Forest Dreams, Forest Nightmares: The Paradox of Old Growth in the Inland West (Weyerhaeuser Environmental Books)

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9780295975504: Forest Dreams, Forest Nightmares: The Paradox of Old Growth in the Inland West (Weyerhaeuser Environmental Books)

Across the inland West, forests that once seemed like paradise have turned into an ecological nightmare. Fires, insect epidemics, and disease now threaten millions of acres of once-bountiful forests. Yet no one can agree what went wrong. Was it too much management―or not enough―that forced the forests of the inland West to the verge of collapse? Is the solution more logging, or no logging at all? In this gripping work of scientific and historical detection, Nancy Langston unravels the disturbing history of what went wrong with the western forests, despite the best intentions of those involved.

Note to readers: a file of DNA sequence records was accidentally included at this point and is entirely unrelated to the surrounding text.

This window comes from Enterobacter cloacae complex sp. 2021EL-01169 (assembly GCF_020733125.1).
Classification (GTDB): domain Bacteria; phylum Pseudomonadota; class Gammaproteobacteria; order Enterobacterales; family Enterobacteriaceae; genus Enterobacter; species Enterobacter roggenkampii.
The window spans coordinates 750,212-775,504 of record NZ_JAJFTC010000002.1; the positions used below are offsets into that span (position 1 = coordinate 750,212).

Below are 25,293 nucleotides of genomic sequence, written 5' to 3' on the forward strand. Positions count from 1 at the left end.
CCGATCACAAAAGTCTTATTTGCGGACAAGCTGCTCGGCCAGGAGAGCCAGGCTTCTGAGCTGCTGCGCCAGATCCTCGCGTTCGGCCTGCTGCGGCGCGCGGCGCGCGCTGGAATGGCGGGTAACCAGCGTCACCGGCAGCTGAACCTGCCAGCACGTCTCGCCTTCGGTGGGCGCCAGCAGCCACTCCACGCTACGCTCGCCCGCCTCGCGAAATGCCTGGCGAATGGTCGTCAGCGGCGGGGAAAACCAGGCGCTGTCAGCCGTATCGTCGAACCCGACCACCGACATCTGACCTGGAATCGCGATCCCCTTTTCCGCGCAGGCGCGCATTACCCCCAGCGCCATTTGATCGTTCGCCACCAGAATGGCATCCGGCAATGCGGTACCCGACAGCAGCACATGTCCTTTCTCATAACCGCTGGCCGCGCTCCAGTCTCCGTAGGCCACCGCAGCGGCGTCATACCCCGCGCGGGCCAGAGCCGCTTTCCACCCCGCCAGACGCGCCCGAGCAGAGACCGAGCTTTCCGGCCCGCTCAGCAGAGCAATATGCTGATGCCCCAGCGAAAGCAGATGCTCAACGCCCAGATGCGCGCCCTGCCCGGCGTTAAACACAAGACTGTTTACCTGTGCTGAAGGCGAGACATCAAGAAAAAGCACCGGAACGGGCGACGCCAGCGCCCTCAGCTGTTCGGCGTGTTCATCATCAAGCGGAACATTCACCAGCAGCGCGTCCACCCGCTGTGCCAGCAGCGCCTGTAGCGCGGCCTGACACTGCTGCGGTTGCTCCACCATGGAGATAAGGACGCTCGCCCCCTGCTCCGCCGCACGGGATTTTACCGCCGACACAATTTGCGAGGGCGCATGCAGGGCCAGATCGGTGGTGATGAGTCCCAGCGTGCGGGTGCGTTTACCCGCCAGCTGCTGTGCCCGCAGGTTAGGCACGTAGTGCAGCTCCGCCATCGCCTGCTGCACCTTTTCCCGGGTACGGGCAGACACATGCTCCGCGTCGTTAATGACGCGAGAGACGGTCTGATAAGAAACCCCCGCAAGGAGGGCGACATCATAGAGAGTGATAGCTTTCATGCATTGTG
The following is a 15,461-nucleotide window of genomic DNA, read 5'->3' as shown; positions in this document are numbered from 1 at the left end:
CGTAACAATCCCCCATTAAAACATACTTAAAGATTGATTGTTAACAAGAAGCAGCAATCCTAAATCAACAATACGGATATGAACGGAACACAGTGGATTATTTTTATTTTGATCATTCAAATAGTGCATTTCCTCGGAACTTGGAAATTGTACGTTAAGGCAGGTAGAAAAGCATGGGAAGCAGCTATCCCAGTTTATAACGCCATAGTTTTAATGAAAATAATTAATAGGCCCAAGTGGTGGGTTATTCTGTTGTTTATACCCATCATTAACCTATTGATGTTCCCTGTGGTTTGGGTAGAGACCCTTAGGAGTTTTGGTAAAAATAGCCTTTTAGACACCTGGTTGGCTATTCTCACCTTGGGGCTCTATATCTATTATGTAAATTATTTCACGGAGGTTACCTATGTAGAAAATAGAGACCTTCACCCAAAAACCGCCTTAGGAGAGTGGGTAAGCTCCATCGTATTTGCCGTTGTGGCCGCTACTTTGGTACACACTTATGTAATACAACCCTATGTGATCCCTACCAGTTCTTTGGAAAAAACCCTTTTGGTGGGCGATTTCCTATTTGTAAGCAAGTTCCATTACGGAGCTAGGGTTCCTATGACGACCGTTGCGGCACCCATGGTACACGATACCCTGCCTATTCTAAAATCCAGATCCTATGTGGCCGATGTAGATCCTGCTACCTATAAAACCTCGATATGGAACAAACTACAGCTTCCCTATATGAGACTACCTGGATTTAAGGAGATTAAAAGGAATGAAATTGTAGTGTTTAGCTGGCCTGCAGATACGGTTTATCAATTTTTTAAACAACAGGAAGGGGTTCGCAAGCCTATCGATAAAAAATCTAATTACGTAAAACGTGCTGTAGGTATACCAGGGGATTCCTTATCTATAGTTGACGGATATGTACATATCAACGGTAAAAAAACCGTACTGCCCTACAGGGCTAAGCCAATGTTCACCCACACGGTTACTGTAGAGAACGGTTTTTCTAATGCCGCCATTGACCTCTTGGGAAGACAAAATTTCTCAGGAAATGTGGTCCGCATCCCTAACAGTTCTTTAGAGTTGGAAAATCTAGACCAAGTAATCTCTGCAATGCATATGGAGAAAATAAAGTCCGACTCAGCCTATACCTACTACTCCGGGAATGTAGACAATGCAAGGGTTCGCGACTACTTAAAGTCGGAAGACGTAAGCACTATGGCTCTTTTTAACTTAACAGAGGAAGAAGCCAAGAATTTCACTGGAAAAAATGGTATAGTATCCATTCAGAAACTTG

Focusing on the Blue Mountains of northeastern Oregon and southeastern Washington, she explores how the complex landscapes that so impressed settlers in the nineteenth century became an ecological disaster in the late twentieth. Federal foresters, intent on using their scientific training to stop exploitation and waste, suppressed light fires in the ponderosa pinelands. Hoping to save the forests, they could not foresee that their policies would instead destroy what they loved. When light fires were kept out, a series of ecological changes began. Firs grew thickly in forests once dominated by ponderosa pines, and when droughts hit, those firs succumbed to insects, diseases, and eventually catastrophic fires.

Nancy Langston combines remarkable skills as both scientist and writer of history to tell this story. Her ability to understand and bring to life the complex biological processes of the forest is matched by her grasp of the human forces at work―from Indians, white settlers, missionaries, fur trappers, cattle ranchers, sheep herders, and railroad builders to timber industry and federal forestry managers.

The book will be of interest to a wide audience of environmentalists, historians, ecologists, foresters, ranchers, and loggers―and all people who want to understand the changing lands of the West.

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About the Author: